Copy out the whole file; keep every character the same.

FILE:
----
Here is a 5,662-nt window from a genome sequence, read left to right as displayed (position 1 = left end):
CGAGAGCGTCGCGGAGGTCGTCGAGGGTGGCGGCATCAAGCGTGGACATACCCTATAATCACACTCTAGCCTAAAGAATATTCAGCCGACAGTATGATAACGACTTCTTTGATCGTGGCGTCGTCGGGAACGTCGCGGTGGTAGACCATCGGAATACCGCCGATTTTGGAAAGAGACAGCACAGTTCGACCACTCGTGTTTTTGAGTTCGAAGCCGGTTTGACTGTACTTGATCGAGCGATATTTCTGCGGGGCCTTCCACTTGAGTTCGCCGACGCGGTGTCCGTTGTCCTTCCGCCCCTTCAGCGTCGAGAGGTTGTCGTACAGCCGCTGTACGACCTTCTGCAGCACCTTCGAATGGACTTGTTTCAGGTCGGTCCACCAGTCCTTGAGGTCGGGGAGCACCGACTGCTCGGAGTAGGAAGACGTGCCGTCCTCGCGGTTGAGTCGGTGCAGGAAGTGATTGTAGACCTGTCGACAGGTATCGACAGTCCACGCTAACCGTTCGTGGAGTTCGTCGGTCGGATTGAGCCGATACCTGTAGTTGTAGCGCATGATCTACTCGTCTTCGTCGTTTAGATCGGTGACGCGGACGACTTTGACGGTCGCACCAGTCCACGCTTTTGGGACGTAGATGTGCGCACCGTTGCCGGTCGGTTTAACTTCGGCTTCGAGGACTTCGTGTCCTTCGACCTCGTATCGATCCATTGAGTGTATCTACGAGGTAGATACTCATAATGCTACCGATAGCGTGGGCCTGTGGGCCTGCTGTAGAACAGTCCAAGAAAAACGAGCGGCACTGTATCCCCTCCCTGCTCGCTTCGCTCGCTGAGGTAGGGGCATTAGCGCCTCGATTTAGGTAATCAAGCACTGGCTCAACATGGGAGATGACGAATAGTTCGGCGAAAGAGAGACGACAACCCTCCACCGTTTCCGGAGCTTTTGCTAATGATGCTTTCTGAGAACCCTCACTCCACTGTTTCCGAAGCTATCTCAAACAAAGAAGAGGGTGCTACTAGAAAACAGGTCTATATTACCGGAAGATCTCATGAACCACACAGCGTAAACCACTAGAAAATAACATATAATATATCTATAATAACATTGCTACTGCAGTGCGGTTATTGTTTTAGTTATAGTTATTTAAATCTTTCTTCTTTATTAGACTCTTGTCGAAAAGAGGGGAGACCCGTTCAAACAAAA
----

Here is a 5,662-nt window from a genome sequence, read left to right as displayed (position 1 = left end):
CGAGAGCGTCGCGGAGGTCGTCGAGGGTGGCGGCATCAAGCGTGGACATACCCTATAATCACACTCTAGCCTAAAGAATATTCAGCCGACAGTATGATAACGACTTCTTTGATCGTGGCGTCGTCGGGAACGTCGCGGTGGTAGACCATCGGAATACCGCCGATTTTGGAAAGAGACAGCACAGTTCGACCACTCGTGTTTTTGAGTTCGAAGCCGGTTTGACTGTACTTGATCGAGCGATATTTCTGCGGGGCCTTCCACTTGAGTTCGCCGACGCGGTGTCCGTTGTCCTTCCGCCCCTTCAGCGTCGAGAGGTTGTCGTACAGCCGCTGTACGACCTTCTGCAGCACCTTCGAATGGACTTGTTTCAGGTCGGTCCACCAGTCCTTGAGGTCGGGGAGCACCGACTGCTCGGAGTAGGAAGACGTGCCGTCCTCGCGGTTGAGTCGGTGCAGGAAGTGATTGTAGACCTGTCGACAGGTATCGACAGTCCACGCTAACCGTTCGTGGAGTTCGTCGGTCGGATTGAGCCGATACCTGTAGTTGTAGCGCATGATCTACTCGTCTTCGTCGTTTAGATCGGTGACGCGGACGACTTTGACGGTCGCACCAGTCCACGCTTTTGGGACGTAGATGTGCGCACCGTTGCCGGTCGGTTTAACTTCGGCTTCGAGGACTTCGTGTCCTTCGACCTCGTATCGATCCATTGAGTGTATCTACGAGGTAGATACTCATAATGCTACCGATAGCGTGGGCCTGTGGGCCTGCTGTAGAACAGTCCAAGAAAAACGAGCGGCACTGTATCCCCTCCCTGCTCGCTTCGCTCGCTGAGGTAGGGGCATTAGCGCCTCGATTTAGGTAATCAAGCACTGGCTCAACATGGGAGATGACGAATAGTTCGGCGAAAGAGAGACGACAACCCTCCACCGTTTCCGGAGCTTTTGCTAATGATGCTTTCTGAGAACCCTCACTCCACTGTTTCCGAAGCTATCTCAAACAAAGAAGAGGGTGCTACTAGAAAACAGGTCTATATTACCGGAAGATCTCATGAACCACACAGCGTAAACCACTAGAAAATAACATATAATATATCTATAATAACATTGCTACTGCAGTGCGGTTATTGTTTTAGTTATAGTTATTTAAATCTTTCTTCTTTATTAGACTCTTGTCGAAAAGAGGGGAGACCCGTTCAAACAAAA